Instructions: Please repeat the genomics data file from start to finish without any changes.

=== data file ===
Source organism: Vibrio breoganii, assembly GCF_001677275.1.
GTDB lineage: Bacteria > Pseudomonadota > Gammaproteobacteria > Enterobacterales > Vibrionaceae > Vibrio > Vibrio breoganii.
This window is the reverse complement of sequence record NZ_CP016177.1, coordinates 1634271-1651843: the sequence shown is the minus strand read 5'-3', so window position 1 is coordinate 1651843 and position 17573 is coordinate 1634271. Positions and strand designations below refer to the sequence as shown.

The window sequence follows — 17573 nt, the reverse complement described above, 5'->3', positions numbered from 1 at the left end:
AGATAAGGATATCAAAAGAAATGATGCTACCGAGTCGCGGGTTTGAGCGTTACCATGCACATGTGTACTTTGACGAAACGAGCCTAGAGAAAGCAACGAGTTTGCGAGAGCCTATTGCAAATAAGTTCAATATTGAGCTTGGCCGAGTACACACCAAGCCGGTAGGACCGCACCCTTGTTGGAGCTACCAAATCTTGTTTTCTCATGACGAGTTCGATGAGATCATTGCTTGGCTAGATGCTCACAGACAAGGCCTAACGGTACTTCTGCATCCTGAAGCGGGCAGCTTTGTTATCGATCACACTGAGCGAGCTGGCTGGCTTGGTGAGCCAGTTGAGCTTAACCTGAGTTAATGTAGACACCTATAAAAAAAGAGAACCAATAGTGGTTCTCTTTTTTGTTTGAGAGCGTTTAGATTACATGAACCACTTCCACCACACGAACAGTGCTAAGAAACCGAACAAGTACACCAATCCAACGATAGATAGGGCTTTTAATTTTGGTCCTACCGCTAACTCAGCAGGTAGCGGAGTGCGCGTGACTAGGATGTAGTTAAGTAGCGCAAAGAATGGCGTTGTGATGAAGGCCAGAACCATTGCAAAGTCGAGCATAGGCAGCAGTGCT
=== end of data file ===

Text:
Source organism: Vibrio breoganii, assembly GCF_001677275.1.
GTDB lineage: Bacteria > Pseudomonadota > Gammaproteobacteria > Enterobacterales > Vibrionaceae > Vibrio > Vibrio breoganii.
This window is the reverse complement of sequence record NZ_CP016177.1, coordinates 1634271-1651843: the sequence shown is the minus strand read 5'-3', so window position 1 is coordinate 1651843 and position 17573 is coordinate 1634271. Positions and strand designations below refer to the sequence as shown.

The window sequence follows — 17573 nt, the reverse complement described above, 5'->3', positions numbered from 1 at the left end:
AGATAAGGATATCAAAAGAAATGATGCTACCGAGTCGCGGGTTTGAGCGTTACCATGCACATGTGTACTTTGACGAAACGAGCCTAGAGAAAGCAACGAGTTTGCGAGAGCCTATTGCAAATAAGTTCAATATTGAGCTTGGCCGAGTACACACCAAGCCGGTAGGACCGCACCCTTGTTGGAGCTACCAAATCTTGTTTTCTCATGACGAGTTCGATGAGATCATTGCTTGGCTAGATGCTCACAGACAAGGCCTAACGGTACTTCTGCATCCTGAAGCGGGCAGCTTTGTTATCGATCACACTGAGCGAGCTGGCTGGCTTGGTGAGCCAGTTGAGCTTAACCTGAGTTAATGTAGACACCTATAAAAAAAGAGAACCAATAGTGGTTCTCTTTTTTGTTTGAGAGCGTTTAGATTACATGAACCACTTCCACCACACGAACAGTGCTAAGAAACCGAACAAGTACACCAATCCAACGATAGATAGGGCTTTTAATTTTGGTCCTACCGCTAACTCAGCAGGTAGCGGAGTGCGCGTGACTAGGATGTAGTTAAGTAGCGCAAAGAATGGCGTTGTGATGAAGGCCAGAACCATTGCAAAGTCGAGCATAGGCAGCAGTGCT